We help new mothers understand breastfeeding to eliminate concerns and reduce unnecessary worry. New mothers often contemplate whether to breastfeed or bottle feed their new-born baby.

The following reasons outline why breastfeeding is best for both baby and mother.


  1. In the first year of a baby’s development, breast milk changes with each stage. The natural adaptation of breast milk triggers nutritional adjustments that produce the right amount of fat, sugar, water, protein, and minerals needed for the baby’s growth and development.
  2. Breast milk contains antibodies that protect infants from certain illnesses. The longer a baby breastfeeds, the greater the health benefits. Breastfeeding is beneficial for up to one year.
  3. It has been observed that breastfed infants have a lower risk of sudden infant death syndrome.
  4. Breast milk is easier for a baby to digest than formula.
  5. Breast milk can help reduce the risk of many of the long-term and short-term health problems that premature babies may face.


  1. When the baby nurses it stimulates the release of a hormone called oxytocin that causes the uterus to contract. Contracting helps the uterus return to its normal size more quickly and may decrease the amount of bleeding experienced after birth.
  2. Breastfeeding may assist the mother lose the weight gained during pregnancy.
  3. Breastfeeding may help reduce the risk of breast and ovarian cancer.


From the very beginning of a baby’s life, mothers should perform skin-to-skin care immediately after delivery and throughout the first week of life. Holding the baby directly against the bare skin right after birth triggers reflexes that help the baby “latch on” to the mother’s breast.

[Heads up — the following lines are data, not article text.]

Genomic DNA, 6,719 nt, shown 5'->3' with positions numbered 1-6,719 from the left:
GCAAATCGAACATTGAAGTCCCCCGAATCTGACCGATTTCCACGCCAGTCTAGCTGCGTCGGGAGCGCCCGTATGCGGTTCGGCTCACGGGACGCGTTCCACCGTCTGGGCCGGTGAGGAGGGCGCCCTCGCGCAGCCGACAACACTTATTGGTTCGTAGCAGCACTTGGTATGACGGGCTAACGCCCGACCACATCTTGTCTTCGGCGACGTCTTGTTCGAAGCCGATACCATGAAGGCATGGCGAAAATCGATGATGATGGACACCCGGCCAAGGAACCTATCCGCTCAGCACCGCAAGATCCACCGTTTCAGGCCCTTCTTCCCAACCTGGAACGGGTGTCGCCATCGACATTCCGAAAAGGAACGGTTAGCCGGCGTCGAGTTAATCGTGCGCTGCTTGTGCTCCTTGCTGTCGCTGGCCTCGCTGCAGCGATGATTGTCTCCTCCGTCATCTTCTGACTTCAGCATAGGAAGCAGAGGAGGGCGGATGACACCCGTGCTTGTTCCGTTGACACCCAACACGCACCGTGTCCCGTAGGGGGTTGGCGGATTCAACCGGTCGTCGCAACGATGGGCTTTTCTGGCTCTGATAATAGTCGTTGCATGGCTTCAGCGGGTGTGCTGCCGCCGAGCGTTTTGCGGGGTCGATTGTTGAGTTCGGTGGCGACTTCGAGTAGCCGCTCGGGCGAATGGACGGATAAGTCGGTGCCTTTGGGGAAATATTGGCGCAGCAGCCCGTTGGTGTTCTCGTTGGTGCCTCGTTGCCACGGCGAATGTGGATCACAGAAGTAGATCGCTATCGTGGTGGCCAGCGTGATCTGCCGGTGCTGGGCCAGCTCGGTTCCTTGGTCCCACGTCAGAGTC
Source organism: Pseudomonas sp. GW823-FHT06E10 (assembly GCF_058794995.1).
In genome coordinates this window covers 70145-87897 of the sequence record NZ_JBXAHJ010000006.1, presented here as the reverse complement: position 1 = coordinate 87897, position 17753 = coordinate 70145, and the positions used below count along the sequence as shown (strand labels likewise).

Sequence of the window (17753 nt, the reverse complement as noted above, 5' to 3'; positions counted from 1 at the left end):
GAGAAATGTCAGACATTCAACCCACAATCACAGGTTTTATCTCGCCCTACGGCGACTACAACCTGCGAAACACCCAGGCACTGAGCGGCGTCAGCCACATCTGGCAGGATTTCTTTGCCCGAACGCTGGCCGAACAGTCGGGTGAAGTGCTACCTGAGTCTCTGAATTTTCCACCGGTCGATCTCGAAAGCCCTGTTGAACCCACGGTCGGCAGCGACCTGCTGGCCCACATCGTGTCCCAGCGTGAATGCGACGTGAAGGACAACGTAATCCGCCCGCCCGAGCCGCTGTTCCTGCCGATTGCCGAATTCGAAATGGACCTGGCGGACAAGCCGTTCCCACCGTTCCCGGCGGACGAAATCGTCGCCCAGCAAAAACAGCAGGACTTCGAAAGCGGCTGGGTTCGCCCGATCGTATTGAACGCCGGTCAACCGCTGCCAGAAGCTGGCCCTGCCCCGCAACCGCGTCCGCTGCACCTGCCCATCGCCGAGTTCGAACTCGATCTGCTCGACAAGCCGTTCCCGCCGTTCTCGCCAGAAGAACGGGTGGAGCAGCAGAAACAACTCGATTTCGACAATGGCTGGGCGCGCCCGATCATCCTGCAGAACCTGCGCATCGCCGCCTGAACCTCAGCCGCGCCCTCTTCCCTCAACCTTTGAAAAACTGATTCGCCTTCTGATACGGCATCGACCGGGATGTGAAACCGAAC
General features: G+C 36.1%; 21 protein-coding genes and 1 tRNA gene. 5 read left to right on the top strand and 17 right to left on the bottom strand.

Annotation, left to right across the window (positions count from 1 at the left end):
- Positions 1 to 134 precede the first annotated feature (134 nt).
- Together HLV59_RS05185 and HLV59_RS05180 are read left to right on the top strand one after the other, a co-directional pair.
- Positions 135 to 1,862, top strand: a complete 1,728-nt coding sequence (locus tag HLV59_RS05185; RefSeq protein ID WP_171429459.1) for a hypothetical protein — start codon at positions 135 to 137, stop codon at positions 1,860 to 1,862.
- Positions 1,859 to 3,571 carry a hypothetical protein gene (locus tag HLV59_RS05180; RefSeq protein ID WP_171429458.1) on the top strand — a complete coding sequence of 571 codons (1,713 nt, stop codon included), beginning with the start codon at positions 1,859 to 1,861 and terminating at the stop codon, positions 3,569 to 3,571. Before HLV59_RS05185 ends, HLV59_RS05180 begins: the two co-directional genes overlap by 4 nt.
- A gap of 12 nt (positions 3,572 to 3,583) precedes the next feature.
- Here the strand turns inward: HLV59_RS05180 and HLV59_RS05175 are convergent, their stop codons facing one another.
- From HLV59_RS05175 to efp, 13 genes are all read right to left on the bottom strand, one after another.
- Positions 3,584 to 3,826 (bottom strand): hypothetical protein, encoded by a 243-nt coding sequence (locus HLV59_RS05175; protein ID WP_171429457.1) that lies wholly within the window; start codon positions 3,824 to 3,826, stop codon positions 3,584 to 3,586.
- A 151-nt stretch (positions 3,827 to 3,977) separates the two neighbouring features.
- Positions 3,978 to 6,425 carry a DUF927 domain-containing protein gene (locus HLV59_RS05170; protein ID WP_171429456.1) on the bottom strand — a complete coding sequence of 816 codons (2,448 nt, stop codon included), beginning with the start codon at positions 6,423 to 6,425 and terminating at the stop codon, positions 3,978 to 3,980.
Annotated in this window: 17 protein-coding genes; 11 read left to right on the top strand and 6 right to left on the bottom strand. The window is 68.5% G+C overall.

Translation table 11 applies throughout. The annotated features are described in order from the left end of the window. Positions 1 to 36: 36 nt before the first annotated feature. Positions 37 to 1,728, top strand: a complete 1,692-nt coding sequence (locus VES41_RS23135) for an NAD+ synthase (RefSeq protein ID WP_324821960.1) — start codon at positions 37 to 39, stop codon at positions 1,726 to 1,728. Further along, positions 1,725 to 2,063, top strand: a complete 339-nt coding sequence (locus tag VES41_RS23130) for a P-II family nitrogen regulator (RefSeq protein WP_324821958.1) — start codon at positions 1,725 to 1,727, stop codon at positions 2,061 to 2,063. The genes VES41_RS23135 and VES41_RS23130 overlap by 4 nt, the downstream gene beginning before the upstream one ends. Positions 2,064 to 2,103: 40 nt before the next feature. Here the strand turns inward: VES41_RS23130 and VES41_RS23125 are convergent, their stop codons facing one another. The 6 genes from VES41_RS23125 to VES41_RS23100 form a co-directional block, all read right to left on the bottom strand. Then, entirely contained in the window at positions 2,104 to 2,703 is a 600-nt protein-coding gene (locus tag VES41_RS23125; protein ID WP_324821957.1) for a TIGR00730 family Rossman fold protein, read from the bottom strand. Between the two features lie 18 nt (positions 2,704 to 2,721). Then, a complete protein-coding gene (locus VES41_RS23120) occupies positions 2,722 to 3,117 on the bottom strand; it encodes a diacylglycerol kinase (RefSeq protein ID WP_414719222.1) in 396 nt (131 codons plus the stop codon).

1. Cup the breast in the hand, stroke the baby’s lower lip with the nipple.
  2. Express a small amount of liquid onto the baby’s lip to stimulate more interest.
  3. When the baby opens his or her mouth wide, the mother pulls the baby close.
  4. Hold the baby to breast not breast to baby.
  5. Aim the nipple toward the roof of the baby’s mouth.

Breastfeeding should not be painful, with a proper latch. If the mother experiences pain with the baby’s latch, break the suction with a light finger in the corner the baby’s mouth and allow the baby to reattempt the latch.


Most babies will feed at least 8-12 times in 24 hours and at least every 2-3 hours. They may breastfeed for at least 10-15 minutes on each breast and sometimes they will nurse longer. If a mother chooses to feed exclusively from one breast one time, alternate to the other breast on the next feeding.

Mothers often wonder what the signs are when a baby is hungry and ready to breastfeed. A few signs include:

  1. The baby may become alert.
  2. The baby may bend their arms.
  3. Frequently the baby will bring their finger or fists to their mouths.

It is best to offer the breast when the baby looks alert or calm instead of waiting until they are crying. Crying is a late sign of hunger and babies become more frantic and have a harder time latching on when they are distressed. Once a baby is full, they will relax their arms and legs in contentment and may close their eyes.

If you have problems with breastfeeding, contact the lactation consultant where you delivered or your Rosemark provider.


Mothers need extra calories and fluids each day so they can produce enough breast milk for their baby. Consume approximately 2,500 total calories a day while breastfeeding. Rosemark providers may recommend that continual use of a prenatal multivitamin supplement while breastfeeding.